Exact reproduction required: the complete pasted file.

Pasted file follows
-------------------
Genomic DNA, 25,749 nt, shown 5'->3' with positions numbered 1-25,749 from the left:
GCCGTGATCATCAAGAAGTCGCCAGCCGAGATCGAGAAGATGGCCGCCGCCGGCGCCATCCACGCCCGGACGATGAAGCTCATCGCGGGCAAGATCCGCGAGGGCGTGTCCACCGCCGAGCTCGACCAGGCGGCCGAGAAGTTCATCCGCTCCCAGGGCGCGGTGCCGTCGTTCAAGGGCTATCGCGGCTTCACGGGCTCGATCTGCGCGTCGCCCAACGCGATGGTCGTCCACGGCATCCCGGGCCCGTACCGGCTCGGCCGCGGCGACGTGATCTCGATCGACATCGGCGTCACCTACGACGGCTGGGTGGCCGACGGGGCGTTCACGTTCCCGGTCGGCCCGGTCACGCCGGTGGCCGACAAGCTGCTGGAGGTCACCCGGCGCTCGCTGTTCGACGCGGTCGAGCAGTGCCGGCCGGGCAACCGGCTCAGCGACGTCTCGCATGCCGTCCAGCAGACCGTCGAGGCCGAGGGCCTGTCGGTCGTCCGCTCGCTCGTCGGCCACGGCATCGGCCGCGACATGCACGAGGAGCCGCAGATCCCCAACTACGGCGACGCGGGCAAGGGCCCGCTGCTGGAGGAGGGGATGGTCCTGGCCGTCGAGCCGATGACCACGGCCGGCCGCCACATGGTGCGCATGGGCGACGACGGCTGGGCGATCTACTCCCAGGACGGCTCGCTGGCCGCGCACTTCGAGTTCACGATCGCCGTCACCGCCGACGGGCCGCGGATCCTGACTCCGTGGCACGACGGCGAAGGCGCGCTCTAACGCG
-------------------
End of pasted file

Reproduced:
Genomic DNA, 25,749 nt, shown 5'->3' with positions numbered 1-25,749 from the left:
GCCGTGATCATCAAGAAGTCGCCAGCCGAGATCGAGAAGATGGCCGCCGCCGGCGCCATCCACGCCCGGACGATGAAGCTCATCGCGGGCAAGATCCGCGAGGGCGTGTCCACCGCCGAGCTCGACCAGGCGGCCGAGAAGTTCATCCGCTCCCAGGGCGCGGTGCCGTCGTTCAAGGGCTATCGCGGCTTCACGGGCTCGATCTGCGCGTCGCCCAACGCGATGGTCGTCCACGGCATCCCGGGCCCGTACCGGCTCGGCCGCGGCGACGTGATCTCGATCGACATCGGCGTCACCTACGACGGCTGGGTGGCCGACGGGGCGTTCACGTTCCCGGTCGGCCCGGTCACGCCGGTGGCCGACAAGCTGCTGGAGGTCACCCGGCGCTCGCTGTTCGACGCGGTCGAGCAGTGCCGGCCGGGCAACCGGCTCAGCGACGTCTCGCATGCCGTCCAGCAGACCGTCGAGGCCGAGGGCCTGTCGGTCGTCCGCTCGCTCGTCGGCCACGGCATCGGCCGCGACATGCACGAGGAGCCGCAGATCCCCAACTACGGCGACGCGGGCAAGGGCCCGCTGCTGGAGGAGGGGATGGTCCTGGCCGTCGAGCCGATGACCACGGCCGGCCGCCACATGGTGCGCATGGGCGACGACGGCTGGGCGATCTACTCCCAGGACGGCTCGCTGGCCGCGCACTTCGAGTTCACGATCGCCGTCACCGCCGACGGGCCGCGGATCCTGACTCCGTGGCACGACGGCGAAGGCGCGCTCTAACGCG